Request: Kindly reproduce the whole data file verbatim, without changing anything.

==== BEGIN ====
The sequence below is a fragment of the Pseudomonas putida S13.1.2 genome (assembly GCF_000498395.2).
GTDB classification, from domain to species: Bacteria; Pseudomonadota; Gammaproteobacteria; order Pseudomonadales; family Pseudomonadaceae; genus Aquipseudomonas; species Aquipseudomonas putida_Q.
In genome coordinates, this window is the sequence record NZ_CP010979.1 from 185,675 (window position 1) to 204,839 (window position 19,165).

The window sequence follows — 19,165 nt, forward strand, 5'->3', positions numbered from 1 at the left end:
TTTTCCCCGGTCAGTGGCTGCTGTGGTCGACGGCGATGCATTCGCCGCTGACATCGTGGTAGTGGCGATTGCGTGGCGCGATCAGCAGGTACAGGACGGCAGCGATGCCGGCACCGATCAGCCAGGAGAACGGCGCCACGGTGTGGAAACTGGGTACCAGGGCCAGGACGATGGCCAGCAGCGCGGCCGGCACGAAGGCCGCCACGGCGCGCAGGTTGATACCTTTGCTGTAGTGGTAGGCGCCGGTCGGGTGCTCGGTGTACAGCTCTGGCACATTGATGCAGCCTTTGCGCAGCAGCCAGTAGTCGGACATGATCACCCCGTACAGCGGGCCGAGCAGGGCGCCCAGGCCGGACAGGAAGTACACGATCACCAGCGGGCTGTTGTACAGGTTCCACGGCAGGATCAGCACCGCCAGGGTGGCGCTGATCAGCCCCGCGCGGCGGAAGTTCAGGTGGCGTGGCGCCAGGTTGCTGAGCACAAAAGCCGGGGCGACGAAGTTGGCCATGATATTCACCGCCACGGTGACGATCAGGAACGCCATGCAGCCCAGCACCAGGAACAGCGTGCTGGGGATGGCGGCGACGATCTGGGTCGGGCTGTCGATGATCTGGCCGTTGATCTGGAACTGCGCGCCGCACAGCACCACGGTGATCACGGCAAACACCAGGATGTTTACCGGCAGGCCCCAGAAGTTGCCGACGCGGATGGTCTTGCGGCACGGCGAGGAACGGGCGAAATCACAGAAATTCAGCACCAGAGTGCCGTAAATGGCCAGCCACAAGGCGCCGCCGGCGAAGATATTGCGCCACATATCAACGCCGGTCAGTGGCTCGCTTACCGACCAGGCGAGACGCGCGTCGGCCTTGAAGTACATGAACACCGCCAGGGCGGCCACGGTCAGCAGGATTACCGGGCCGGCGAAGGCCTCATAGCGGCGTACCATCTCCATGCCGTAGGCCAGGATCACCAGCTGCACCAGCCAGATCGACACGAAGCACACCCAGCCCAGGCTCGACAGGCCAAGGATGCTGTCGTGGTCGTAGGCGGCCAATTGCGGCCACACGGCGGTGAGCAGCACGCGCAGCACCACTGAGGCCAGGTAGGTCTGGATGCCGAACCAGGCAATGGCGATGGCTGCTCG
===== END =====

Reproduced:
The sequence below is a fragment of the Pseudomonas putida S13.1.2 genome (assembly GCF_000498395.2).
GTDB classification, from domain to species: Bacteria; Pseudomonadota; Gammaproteobacteria; order Pseudomonadales; family Pseudomonadaceae; genus Aquipseudomonas; species Aquipseudomonas putida_Q.
In genome coordinates, this window is the sequence record NZ_CP010979.1 from 185,675 (window position 1) to 204,839 (window position 19,165).

The window sequence follows — 19,165 nt, forward strand, 5'->3', positions numbered from 1 at the left end:
TTTTCCCCGGTCAGTGGCTGCTGTGGTCGACGGCGATGCATTCGCCGCTGACATCGTGGTAGTGGCGATTGCGTGGCGCGATCAGCAGGTACAGGACGGCAGCGATGCCGGCACCGATCAGCCAGGAGAACGGCGCCACGGTGTGGAAACTGGGTACCAGGGCCAGGACGATGGCCAGCAGCGCGGCCGGCACGAAGGCCGCCACGGCGCGCAGGTTGATACCTTTGCTGTAGTGGTAGGCGCCGGTCGGGTGCTCGGTGTACAGCTCTGGCACATTGATGCAGCCTTTGCGCAGCAGCCAGTAGTCGGACATGATCACCCCGTACAGCGGGCCGAGCAGGGCGCCCAGGCCGGACAGGAAGTACACGATCACCAGCGGGCTGTTGTACAGGTTCCACGGCAGGATCAGCACCGCCAGGGTGGCGCTGATCAGCCCCGCGCGGCGGAAGTTCAGGTGGCGTGGCGCCAGGTTGCTGAGCACAAAAGCCGGGGCGACGAAGTTGGCCATGATATTCACCGCCACGGTGACGATCAGGAACGCCATGCAGCCCAGCACCAGGAACAGCGTGCTGGGGATGGCGGCGACGATCTGGGTCGGGCTGTCGATGATCTGGCCGTTGATCTGGAACTGCGCGCCGCACAGCACCACGGTGATCACGGCAAACACCAGGATGTTTACCGGCAGGCCCCAGAAGTTGCCGACGCGGATGGTCTTGCGGCACGGCGAGGAACGGGCGAAATCACAGAAATTCAGCACCAGAGTGCCGTAAATGGCCAGCCACAAGGCGCCGCCGGCGAAGATATTGCGCCACATATCAACGCCGGTCAGTGGCTCGCTTACCGACCAGGCGAGACGCGCGTCGGCCTTGAAGTACATGAACACCGCCAGGGCGGCCACGGTCAGCAGGATTACCGGGCCGGCGAAGGCCTCATAGCGGCGTACCATCTCCATGCCGTAGGCCAGGATCACCAGCTGCACCAGCCAGATCGACACGAAGCACACCCAGCCCAGGCTCGACAGGCCAAGGATGCTGTCGTGGTCGTAGGCGGCCAATTGCGGCCACACGGCGGTGAGCAGCACGCGCAGCACCACTGAGGCCAGGTAGGTCTGGATGCCGAACCAGGCAATGGCGATGGCTGCTCG